Africa’s most-populous nation, Nigeria held elections for 29 of its 36 state governors Saturday, and multiple reports from the country suggest that like many in the past, voting has been marred by violence and apparent corruption. While All Progressives Congress presidential candidate Muhammadu Buhari became the first opposition candidate to be elected president in Nigeria’s history last week when he unseated the Peoples Democratic Party incumbent Goodluck Jonathan, governors have widespread authority over their states, making gubernatorial elections hugely important in Nigeria.
Unconfirmed reports claim police in Orodo Mbaitolo, Imo state shot dead two men attempting to steal ballot boxes at an election center. Ballot theft was reported “in hundreds” of polling stations. Police utilized tear gas and shot warning shots to break up angry mobs across the country, many of which were angry that voting material was delayed or did not arrive at their polling stations.
One police officer was killed in Port Harcourt, Rivers state. Additional unconfirmed reports suggested three others were killed in Rivers, including an individual who was beheaded. An opposition party official was killed and three others wounded in Kebbi state. The electoral commission office in Abonnema and state-owned vehicles used to distribute voting materials were also burned on Friday.
A former governor of Lagos state and the current national leader of the All Progressives Congress, Asiwaju Bola Tinubu, told reporters on Saturday there were almost no police present in areas of Lagos where the establishment PDP is considered popular. That was because of an illegal Friday order from the PDP government that replaced the police commissioner, who supervises the elections, with a controversial assistant inspector-general, Tinubu said. The motivation behind that decision is unclear, but a lax police presence could allow for ballot fraud, voter intimidation and violence. “From that, you smell rats,” said Tinubu.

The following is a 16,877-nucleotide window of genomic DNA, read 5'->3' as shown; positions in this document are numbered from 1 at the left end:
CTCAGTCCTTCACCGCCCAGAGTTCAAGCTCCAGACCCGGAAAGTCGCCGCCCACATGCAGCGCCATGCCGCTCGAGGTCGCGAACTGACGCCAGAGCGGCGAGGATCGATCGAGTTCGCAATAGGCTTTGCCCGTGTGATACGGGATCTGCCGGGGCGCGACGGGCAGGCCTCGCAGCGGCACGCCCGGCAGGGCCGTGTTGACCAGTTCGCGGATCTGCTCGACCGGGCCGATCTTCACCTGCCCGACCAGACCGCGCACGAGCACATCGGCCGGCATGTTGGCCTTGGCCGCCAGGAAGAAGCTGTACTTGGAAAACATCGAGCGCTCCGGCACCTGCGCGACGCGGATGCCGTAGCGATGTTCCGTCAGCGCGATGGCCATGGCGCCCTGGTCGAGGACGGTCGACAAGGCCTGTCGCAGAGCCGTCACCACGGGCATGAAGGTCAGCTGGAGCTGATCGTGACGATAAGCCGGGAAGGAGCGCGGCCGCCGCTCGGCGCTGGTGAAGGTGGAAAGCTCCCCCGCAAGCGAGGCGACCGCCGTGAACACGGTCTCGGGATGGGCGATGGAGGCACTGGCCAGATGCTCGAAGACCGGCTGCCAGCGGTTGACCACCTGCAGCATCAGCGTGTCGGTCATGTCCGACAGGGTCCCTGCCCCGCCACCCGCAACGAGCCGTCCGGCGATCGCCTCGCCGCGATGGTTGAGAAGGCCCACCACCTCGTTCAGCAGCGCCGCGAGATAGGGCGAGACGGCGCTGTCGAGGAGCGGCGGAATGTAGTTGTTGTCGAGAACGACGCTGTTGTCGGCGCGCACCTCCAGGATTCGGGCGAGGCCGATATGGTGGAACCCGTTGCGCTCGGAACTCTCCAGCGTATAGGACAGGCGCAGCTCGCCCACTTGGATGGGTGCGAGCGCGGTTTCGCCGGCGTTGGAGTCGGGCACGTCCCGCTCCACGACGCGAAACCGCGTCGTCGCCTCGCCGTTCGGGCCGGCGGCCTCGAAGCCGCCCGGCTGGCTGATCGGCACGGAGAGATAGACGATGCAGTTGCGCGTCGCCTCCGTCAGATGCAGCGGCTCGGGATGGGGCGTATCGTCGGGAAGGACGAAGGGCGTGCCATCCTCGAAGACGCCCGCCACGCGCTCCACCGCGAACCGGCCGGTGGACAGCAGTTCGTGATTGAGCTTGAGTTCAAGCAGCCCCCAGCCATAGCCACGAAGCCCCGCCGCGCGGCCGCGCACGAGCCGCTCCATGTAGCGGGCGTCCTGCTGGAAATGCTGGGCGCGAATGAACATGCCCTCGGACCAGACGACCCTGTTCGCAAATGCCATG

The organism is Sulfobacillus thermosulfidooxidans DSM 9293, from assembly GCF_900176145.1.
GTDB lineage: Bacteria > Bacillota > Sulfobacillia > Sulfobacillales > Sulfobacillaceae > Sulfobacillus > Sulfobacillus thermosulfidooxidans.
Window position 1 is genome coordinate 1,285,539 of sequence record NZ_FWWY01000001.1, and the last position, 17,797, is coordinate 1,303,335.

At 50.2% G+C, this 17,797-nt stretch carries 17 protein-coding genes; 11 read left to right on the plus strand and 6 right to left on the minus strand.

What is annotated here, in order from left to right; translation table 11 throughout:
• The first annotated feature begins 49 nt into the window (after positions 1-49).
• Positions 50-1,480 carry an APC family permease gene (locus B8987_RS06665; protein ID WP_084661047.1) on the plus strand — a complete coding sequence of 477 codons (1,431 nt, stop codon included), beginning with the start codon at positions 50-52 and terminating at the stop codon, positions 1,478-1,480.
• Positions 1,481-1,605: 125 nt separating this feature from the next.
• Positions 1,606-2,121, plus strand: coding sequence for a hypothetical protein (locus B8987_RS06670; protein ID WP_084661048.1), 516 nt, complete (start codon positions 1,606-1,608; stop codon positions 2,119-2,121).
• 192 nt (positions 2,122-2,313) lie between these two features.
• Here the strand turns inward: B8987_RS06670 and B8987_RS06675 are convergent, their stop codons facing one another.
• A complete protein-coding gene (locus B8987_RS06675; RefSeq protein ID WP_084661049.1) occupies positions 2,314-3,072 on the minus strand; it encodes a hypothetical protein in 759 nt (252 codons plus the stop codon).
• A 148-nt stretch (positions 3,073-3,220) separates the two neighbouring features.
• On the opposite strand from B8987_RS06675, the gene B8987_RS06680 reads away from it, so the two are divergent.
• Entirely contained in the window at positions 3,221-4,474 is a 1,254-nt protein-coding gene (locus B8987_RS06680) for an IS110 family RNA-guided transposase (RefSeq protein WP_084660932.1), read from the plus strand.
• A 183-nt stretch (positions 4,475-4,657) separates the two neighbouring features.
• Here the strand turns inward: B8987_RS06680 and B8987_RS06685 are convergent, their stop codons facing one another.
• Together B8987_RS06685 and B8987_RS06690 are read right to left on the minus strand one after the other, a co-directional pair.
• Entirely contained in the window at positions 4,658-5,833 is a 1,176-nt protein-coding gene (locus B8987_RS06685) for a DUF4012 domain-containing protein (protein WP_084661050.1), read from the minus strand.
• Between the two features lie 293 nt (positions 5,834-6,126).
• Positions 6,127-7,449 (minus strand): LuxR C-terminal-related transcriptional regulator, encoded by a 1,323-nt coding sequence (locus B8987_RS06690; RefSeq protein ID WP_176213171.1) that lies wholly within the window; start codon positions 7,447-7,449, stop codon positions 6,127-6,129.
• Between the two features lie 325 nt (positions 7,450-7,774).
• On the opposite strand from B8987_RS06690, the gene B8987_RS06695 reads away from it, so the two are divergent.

PDP Publicity Secretary, Olisah Metuh accused APCand its leaders of premeditated electoral frauds. He said in Ogun State, Governor Ibikunle Amosun colluded with the former president, Olusegun Obasanjo to rewrite election results in favour of APC. He said ”as I speak with you, Amosu is on his way to Ota to meet with the a former president to rewrite the results of the election”
He also condemned the governor of Anambra State, for obructing the process of a free and fair election in the APG controlled state. He said the governor was doing that because of his political inexperience and fear of the unknown.
According to Metuh, some people had told the Anambra state governor that his political could come to an abrupt end if PDP was allowed to have an upper hand in the composition of the House of Assembly members.
Governor Amosun of Ogun State however, condemned the PDP stalwart for peddling unfounded rumours and insinuations.
He lamented that with people like Metuh feeding Nigerians with falsehood Nigeria was in trouble. Amosu said he was in the government house in Abeokuta and did not have to go to Ota as insinuated by Metuh. According to him, h did not have to start running all over the place since his party was already coasting home with victory.
He however, urged Nigerians to wait for the results to see who should be jittery between PDP and APC in Ogun State.
Former Governor of Akwa Ibom State, Obong Victor Attah alleged that there was no election in the state. He said he got to his polling unit around eight only to be told by NYSC INEC ad hock staff that election materials had been hijacked by political thugs loyal to a political party at the INEC collection centre. He said he asked if he and other registered voters could still vote only to be told that there was no material to conduct the election.
The governor of the state, Godwill Akpabio however, refuted the claim by Attah, insisting that election actually took place in the state.
Akpabio noted that although there were pockets of violence in some units, that was not enough to conclude that election did not take place in the state.
He commended INEC for a good job, stressing that it was most unfortunate that a man of Attah’s caliber could be misleading the people of the state with falsehood.
He however, noted that APC had no place in Akwa Ibom state, adding that if elections were to hold ten times in the state with the popularity of PDP and his uncommon transformation of the state, PDP would continue to defeat APC.
However, the election was largely described as peaceful across the country but was characterized by low voters turnout when compared with the presidential and NASS elections two weeks ago.